For hikers in reasonably good shape, La Soufriere Volcano is a top-of-the-world adventure.  The highest peak on the island, treks to the crater’s edge pass through the rainforest and banana plantations on the windward coast. The best beaches with black volcanic sand are on the west coast where the swashbuckler trilogy ‘Pirates of the Caribbean’ was filmed while the busiest strand is Villa Beach with calm waves and watersports kiosks.  

Bays, boats and bougainvillea 

Photo: In Bequia, Princess Margaret Beach is never crowded, Credit: RPM Media

Measuring 7 square miles, Bequia (pronounced ‘Beck-way’), is the most visited island in the Grenadines.   The darling of seafarers, honeymooners and beach aficionados, signatures include hillsides sprinkled with bougainvillea, golden sand beaches that disappear into coves, gingerbread houses shaded by almond trees and Admiralty Bay on the Leeward coast.  Ferries make the short trip from Kingstown to Port Elizabeth with its funky bars, restaurants and market. At the south end, a trail leads to Princess Margaret Beach and Lower Bay for sublime snorkeling.  Steeped in maritime history, model sailboat builders are delighted to show off their studios while adventurous travelers climb the forested peaks for spectacular views of the neighboring islands and photographers take to the water to watch pods of dolphins skimming the waves. Beds for heads include  Bequia Beach Hotel   on Friendship Beach  www.bequiabeachhotel.com and Frangipani Hotel www.frangipanibequia.com    proudly featured in  the book ‘ 1,000 Places To See Before You Die ‘ .  For those who plan ahead, Easter Regatta is on the calendar from April 11 to 15, 2019. www.bequiatourism.com/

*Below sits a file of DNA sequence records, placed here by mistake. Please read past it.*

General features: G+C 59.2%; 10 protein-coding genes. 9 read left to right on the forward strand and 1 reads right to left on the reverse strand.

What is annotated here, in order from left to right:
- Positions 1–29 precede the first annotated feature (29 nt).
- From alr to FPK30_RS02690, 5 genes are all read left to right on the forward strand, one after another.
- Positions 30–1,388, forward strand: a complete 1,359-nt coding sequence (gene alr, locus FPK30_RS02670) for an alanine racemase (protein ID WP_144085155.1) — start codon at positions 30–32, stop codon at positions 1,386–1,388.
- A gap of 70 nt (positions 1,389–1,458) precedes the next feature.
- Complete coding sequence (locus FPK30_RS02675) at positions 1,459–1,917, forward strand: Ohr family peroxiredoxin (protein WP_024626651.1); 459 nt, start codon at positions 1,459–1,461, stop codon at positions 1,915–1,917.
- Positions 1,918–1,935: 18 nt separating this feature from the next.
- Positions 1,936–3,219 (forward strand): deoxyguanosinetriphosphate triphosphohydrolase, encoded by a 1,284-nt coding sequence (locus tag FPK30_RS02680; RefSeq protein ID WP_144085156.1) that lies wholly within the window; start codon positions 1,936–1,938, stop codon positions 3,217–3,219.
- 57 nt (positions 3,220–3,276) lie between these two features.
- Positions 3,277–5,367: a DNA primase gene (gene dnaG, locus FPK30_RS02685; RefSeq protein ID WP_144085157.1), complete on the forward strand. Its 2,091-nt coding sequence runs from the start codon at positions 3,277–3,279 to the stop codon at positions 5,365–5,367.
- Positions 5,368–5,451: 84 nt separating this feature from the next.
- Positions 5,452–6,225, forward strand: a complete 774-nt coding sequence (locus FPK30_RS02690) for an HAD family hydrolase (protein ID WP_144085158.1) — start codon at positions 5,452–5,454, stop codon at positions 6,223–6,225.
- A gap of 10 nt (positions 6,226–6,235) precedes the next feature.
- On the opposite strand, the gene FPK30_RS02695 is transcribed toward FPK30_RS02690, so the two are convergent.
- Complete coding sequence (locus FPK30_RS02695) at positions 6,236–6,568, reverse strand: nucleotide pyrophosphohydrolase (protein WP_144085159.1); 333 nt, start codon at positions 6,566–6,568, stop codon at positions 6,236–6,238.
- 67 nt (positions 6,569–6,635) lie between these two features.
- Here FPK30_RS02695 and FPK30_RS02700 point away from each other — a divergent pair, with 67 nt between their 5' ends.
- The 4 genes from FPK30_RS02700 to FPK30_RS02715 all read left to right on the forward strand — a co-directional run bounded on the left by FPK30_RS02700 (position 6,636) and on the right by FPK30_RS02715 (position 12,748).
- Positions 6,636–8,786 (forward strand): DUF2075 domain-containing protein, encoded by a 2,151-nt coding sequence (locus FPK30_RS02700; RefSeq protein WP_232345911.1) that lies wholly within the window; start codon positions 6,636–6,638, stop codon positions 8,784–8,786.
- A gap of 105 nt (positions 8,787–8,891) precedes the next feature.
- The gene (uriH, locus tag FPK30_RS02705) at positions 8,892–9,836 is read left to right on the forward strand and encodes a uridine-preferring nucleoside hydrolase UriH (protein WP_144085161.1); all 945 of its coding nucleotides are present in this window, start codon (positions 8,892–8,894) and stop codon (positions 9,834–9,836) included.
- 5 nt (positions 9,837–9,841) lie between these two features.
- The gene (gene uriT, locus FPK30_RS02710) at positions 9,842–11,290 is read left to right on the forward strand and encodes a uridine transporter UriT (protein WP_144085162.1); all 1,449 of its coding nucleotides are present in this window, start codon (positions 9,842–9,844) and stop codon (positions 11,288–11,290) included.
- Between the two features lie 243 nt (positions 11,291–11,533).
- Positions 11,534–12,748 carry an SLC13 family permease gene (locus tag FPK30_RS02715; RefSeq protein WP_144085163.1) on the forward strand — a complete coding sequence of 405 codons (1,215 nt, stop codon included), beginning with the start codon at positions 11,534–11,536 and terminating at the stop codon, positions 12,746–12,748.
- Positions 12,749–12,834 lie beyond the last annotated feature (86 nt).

Celebrities, coral reefs and a beach named Macaroni

Photo: Basil's Bar is the go-to for lobsters and fruity cocktails, Credit: Basil's Bar